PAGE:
Generally, in New York, child support payments must continue even if parenting time is denied. However, in a recent New York case, Matter of Coul v. Rottman (2015), the New York Appellate Division ruled a father could withhold child support payments where the mother denied visitation to the father “many times” and stated she would “never allow the father to see the child” while doing “whatever it takes to keep the child away” from him.
In another Second Department New York case, Matter of Sulivan v. Plotnic (2nd Dept. 2016), the court upheld the trial court’s decision to suspend the father’s obligation to make future child support payments where the mother frustrated court-ordered therapeutic visitation and referred negatively to the father in the presence of the children. The court also emphasized the mother’s failure to make an effort to assist the children in fostering a more positive relationship with the father.
The outcome of your case may be highly dependent on the court that decides your case and the unique facts and circumstances involved. Specifically, if you live in the jurisdiction of the Fourth Department (Buffalo, Rochester, Geneva, Canandaigua), courts may not follow the reasoning in the Second Department. In fact, the general rule throughout most of New York, notwithstanding these recent Second Department decisions, is that even where a parent is denied visitation, that parent must continue making his or her court ordered child support payments.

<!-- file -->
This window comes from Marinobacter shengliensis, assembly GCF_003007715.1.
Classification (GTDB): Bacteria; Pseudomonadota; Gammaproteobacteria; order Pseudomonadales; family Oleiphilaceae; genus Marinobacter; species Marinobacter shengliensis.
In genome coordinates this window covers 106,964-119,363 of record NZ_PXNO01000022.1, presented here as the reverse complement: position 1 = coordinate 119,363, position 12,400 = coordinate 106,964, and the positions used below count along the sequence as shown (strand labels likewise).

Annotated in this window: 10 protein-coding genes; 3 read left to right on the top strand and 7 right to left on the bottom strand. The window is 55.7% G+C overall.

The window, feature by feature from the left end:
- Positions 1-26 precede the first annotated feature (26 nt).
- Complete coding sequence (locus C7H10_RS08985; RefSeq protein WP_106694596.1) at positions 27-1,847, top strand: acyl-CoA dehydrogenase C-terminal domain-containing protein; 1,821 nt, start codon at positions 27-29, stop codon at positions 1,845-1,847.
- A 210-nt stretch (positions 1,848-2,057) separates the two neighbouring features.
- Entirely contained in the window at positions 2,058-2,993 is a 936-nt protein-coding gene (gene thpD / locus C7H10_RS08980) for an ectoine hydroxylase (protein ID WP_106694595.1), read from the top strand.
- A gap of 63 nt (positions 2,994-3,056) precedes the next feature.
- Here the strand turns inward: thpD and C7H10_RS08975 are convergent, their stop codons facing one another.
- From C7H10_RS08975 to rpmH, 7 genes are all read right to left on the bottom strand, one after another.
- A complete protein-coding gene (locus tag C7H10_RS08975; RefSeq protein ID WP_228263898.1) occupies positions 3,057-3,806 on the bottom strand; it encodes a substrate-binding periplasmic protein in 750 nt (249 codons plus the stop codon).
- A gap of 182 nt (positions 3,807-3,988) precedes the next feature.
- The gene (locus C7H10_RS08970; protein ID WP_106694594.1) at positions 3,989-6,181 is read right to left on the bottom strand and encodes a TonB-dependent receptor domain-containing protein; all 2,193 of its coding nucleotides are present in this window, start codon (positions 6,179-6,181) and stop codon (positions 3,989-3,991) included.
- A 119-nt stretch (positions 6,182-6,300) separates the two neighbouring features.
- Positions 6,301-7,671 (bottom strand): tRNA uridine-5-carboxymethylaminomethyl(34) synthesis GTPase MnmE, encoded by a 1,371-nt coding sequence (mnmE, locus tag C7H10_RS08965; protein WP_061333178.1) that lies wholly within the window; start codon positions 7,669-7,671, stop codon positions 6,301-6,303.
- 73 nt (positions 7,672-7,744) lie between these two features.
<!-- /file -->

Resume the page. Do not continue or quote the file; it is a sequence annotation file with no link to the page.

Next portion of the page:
If the facts of your case are similar to the facts above, it is critical that your attorney is familiar with the current status of the law as it may fluctuate.